Why not just take the storage tank from your dead compressor and attach it inline with the smaller quiet compressor.  When i used to play paintball the field i played at did similar for there high pressure air compressor.  They had a bank of steel tanks in the room and banks of steel tanks at each of there fill stations to give them more air volume.
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Ed Weber
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Re: Quiet compressors
Reply #6 - Sep 5th, 2017 at 5:58pm
 

That would solve the volume issue but not the cfm that the motor needs to keep up with using air tools just isn't there.

I need a compressor that has a good CFM rating so I can run high cfm tools and not have the compressor constantly cycling, trying to keep up.
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Chris Neilan
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Re: Quiet compressors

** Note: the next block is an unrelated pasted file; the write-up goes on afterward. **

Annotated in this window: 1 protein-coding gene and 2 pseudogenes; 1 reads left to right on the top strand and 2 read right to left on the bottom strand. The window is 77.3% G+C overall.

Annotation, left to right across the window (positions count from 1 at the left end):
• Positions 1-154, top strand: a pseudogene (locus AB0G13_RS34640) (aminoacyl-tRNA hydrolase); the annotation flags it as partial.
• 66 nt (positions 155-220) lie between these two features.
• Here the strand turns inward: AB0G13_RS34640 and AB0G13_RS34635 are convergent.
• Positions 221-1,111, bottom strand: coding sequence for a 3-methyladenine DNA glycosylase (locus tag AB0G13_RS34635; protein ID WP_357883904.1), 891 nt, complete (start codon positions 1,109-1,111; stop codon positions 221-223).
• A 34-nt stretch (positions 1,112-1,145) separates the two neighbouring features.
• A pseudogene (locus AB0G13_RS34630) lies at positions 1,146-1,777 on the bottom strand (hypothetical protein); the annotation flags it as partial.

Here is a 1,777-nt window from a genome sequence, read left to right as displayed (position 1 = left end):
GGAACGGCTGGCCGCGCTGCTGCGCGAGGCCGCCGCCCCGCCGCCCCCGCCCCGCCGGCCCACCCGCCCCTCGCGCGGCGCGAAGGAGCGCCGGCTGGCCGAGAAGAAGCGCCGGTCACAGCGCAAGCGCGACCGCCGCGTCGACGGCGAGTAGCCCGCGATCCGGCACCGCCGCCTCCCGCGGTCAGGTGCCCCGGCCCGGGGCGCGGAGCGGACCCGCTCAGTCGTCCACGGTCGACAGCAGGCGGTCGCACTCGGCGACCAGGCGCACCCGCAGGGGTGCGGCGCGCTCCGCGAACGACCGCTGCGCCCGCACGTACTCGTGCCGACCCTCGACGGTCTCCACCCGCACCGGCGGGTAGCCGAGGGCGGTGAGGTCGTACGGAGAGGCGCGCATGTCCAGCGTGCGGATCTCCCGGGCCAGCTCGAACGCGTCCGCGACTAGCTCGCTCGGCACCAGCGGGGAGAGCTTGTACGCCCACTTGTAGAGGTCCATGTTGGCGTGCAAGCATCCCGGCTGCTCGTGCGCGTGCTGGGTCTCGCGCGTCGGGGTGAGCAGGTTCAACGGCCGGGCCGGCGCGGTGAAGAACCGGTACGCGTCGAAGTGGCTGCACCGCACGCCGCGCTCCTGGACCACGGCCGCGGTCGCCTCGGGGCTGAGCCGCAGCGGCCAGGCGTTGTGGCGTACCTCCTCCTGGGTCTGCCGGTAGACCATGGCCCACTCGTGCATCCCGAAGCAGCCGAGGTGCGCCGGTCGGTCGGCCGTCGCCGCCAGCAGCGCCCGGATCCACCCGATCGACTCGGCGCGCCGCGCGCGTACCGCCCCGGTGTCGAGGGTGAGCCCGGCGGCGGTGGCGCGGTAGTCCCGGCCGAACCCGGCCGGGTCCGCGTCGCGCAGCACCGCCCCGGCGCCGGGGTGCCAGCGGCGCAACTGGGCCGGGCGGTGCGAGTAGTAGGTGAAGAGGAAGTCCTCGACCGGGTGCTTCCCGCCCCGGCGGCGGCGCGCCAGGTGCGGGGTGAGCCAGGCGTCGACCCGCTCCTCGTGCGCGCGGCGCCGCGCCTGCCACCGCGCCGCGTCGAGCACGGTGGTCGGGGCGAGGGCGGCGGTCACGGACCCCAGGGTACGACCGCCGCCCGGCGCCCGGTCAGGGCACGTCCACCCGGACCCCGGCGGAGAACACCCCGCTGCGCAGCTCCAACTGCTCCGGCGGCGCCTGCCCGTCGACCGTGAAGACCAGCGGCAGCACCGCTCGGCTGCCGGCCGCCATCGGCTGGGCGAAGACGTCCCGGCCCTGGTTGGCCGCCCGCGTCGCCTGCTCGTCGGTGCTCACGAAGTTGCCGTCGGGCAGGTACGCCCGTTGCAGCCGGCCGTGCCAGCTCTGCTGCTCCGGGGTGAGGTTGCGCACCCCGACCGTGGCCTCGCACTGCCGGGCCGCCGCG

Reply #7 - Sep 5th, 2017 at 8:46pm
 
I received my 8 gallon California Air compressor a few weeks ago. $185 delivered to my door thru Amazon. Could not be happier. Quiet and blows air! I still have my big one in the garage if needed. It was less expensive (that reads CHEAPER) to buy this compressor than running copper from the garage   to the shop!   Smiley
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Delta 46-460: awesome
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Buck Nemitt
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Re: Quiet compressors
Reply #8 - Sep 6th, 2017 at 7:55am
 
Awesome Chris, good to read of a positive improvement.
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What the heck,Give it a try---
 
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Ed Weber